Montgomery County, Maryland, is moving to relax some COVID-19 restrictions to allow for some spectators at sporting events in the county.
The Montgomery County Council voted 9-0 to approve new rules Friday that allow up to two spectators per participating athlete at any sports event in the county — up to a maximum of 50 spectators.
In addition, the new rules require the use of a barrier to delineate a specific area for spectators that is separate from the area for athletes and coaches and requires that the spectator area is large enough for people to maintain 6 feet of social distancing from members of other households.
All spectators are also required to wear face coverings. The new rules go into effect April 2 at 5 p.m.
“I believe the proposed amendment addresses the needs of our young athletes and our families while continuing to uphold the public safety measures we know keep us safe,” said Council President Tom Hucker, shortly before the council voted to adopt the measure.
Under the new rules, the number of spectators is in addition to an overall cap on attendees at gatherings. Those limits are 25 people maximum at indoor gatherings and 50 people maximum for outside events.
The new rules also allow for organizations to welcome even larger crowds of spectators if organizers submit a waiver detailing their COVID-19 protocol plans to county officials.
Dr. Earl Stoddard, the director of the county’s Office of Emergency Management and Homeland Security, said Montgomery County Public Schools athletics officials have already submitted a waiver plan, and he said he expected it to be approved by the time the new rules go into effect next week.
“We generally agree that certain spaces have more flexibility,” he said, but it was important for venues to detail plans for maintaining social distancing at entrances and exits as well as restrooms.
“Overall, we agree that there can be a capacity beyond 50. For many of these venues, we just want to be working with those individuals like MCPS to make sure that each facility has the appropriate protocols in place,” he said.
Before the council vote, Cynthia Simonson, president of the Montgomery County Council of PTAs, said the 50-person spectator limit didn’t make sense considering the capacity of the county high school’s large football stadiums, which can hold 3,000 to 4,000 people.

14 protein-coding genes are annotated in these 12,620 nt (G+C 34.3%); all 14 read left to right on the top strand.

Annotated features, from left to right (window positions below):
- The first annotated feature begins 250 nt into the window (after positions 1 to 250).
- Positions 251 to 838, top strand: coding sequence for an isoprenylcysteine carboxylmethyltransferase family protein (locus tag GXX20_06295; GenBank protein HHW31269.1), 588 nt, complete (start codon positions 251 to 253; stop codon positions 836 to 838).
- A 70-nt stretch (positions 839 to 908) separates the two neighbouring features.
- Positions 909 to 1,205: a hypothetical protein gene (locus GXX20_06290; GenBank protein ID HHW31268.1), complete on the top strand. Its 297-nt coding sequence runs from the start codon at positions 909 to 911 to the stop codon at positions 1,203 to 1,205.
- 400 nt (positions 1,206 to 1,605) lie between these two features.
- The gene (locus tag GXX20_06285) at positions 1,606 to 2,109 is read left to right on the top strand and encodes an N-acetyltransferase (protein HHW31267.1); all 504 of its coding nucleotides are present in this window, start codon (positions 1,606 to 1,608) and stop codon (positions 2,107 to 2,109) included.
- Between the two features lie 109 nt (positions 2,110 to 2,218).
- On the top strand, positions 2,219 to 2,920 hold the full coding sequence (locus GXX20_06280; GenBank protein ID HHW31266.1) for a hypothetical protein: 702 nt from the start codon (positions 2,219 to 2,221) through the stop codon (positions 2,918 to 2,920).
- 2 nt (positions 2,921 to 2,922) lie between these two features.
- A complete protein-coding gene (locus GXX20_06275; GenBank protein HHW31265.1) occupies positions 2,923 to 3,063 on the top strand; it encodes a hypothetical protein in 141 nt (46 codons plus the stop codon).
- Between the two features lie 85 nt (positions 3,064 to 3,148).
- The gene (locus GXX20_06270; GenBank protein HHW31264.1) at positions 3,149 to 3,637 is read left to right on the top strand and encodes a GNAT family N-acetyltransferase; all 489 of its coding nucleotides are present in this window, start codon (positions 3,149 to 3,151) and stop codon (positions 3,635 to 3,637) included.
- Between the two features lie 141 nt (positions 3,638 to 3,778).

The new rules come a week after the county council eased restrictions on the play of sports previously considered high-risk, such as football and cheerleading.
At-Large Council member Hans Riemer called the council’s latest vote Friday an “interim step,” and suggested council members should consider further changes in the future.
“We are at the very early stages here of spring sports,” he said. “I think there are some issues that we’ll need to evolve on in a couple of weeks.”
He noted that the current spectator limits wouldn’t allow two parents of every player on a typical Little League team — with a roster of 13 or 14 players — to watch a game.
Hucker, the council president, said the council — acting as the board of health — will consider changes every two weeks.
Some parents and members of soccer organizations have been critical of the county’s current rules requiring the wearing of face coverings on the field during play.
Matt Libber, the executive director of the Maryland SoccerPlex, who has testified before the council numerous other times, asked county lawmakers to reconsider the mask mandate. He said Montgomery County is the only county in the state that requires players to wear masks while engaged in active play and that the SoccerPlex is losing business as teams decide to hold events elsewhere.
He said that could have a “grave economic impact,” since big sporting events bring in a lot of people who stay in hotels and dine out.
“If we push this decision any longer, we’ll continue to lose events, which will have a massive economic impact to this county,” Libber said.
Separately, starting Friday, some coronavirus-related capacity limits are expanding. Capacity limits for indoor dining as well as fitness centers and salons will expand to 50%. Also starting Friday, movie theaters and other arts and entertainment venues can reopen for the first time.
“I would ask all of our restaurant owners to scrupulously adhere to the mask mandate and seating restrictions and the other guidelines we still have in place, and patrons should be remembering to replace their mask whenever they’re not eating and to avoid crowded spaces,” Hucker said. “We all have to do our part, not only to protect our families, but to keep our entire community safe.”
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